Come Away With Me by Nora Jones from the CD by the same name
My days usually begin with feeding animals. In good weather, when I’m finished with chores I usually wander from place to place as I wind my way back to the house, distracted by my gardens. What generally starts as pulling a weed or two tends to morph into (sometimes) hours of work. Understand that while I consider this work, it’s a labor of love. Gardening is a pastime that you can love, hate or simply tolerate as a necessity of home ownership. After all, unless you live in a condo chances are pretty good you’ll have at least a lawn and perhaps a shrub or two that need regular tending. But for some people gardening is a passion, a way to get lost and escape the confines of time and space. For someone like me who seldom leaves home, gardening is my paradise, my little piece of heaven.
That’s not to say I don’t sometimes feel buried alive by the vast, endless amount of work that goes into creating and maintaining my property. Someone recently said that my land is just a wee bit “wild.” She was being polite. On a good day I have everything I can do to keep the woods and invasive plants and weeds from encroaching. Other days I just feel overwhelmed. I often think of Edward Scissorhands as I’m pulling and pruning like crazy because I’m pretty sure having blades for hands would be a convenience. There are times when I’m enormously pleased with my results, thrilled even that anything I’ve planted has grown at all. But sometimes I feel like all this work is for naught. Nobody sees it but me. Nobody else enjoys it or shares my passion.
It’s not that I need praise or anything, but I remember my parents shared a love of gardening. They actually had conversations about plants and flowers. They planned our vegetable garden together, Dad pouring over catalogs and calling out to Mom in the kitchen, “Kay, should we plant three rows of Golden Bantam and three rows of Silver Queen this year?” I have foggy memories of Mom discussing things like portulaca and petunias with Dad’s mother. “A-yah,” Grandma would say as she walked the narrow stone path that ran the length of their huge house, deadheading here and there and dropping the spent blossoms into her apron pocket as she moseyed along, “those will do well in the shade.” Mom got most of Grandma’s prized recopies and lots of good gardening advice too.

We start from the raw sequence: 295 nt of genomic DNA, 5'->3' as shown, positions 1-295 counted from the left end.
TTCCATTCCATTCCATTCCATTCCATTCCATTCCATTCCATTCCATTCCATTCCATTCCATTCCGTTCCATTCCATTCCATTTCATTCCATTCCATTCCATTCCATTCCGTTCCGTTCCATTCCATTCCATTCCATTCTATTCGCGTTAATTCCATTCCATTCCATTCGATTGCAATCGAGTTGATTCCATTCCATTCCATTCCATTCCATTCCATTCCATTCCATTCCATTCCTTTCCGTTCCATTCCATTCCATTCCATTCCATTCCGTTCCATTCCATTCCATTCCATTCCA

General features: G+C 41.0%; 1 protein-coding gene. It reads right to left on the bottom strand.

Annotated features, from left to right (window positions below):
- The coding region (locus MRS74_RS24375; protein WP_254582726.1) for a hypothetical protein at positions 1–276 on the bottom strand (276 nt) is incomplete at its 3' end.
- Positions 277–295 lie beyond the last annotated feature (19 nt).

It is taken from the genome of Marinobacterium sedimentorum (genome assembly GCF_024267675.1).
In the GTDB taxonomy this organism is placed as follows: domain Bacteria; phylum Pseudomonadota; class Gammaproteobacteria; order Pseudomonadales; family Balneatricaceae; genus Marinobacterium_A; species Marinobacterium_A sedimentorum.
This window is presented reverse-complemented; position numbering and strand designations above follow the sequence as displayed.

I miss the camaraderie of sharing my garden with someone else. One of my good friends is a passionate gardener and every summer I make a point of going to visit her so we can wander her gardens together. I love listening to her tell me about what’s growing well for her and what’s not. We laugh about our disasters, swap tips and advice and I often leave with a cutting (or three) to try my luck with at home. My husband didn’t come from a gardening family. He appreciates the fresh produce and always comments on my fragrant lilac cuttings, but the revolving list of chores doesn’t interest him much. And that’s fine because it allows me a certain freedom to do whatever suits my fancy. But sometimes I need a hand with the bigger jobs, like tree pruning, desodding, building new garden boxes and about a dozen other jobs I can think of right now. Obviously the longer I garden more grandiose my ideas become!
I don’t know how I’m going to get my husband on board for all the projects I’d like to do. Several years ago we were having a discussion with visitors about vacations, when I mentioned that we’ve only taken two vacations (together) in the last 20+ years. Our company was shocked. My husband’s response was to gesture to our small homestead and say, “Why go away when every day is like a vacation in paradise?” That’s probably about as close to a compliment as I’ll ever get.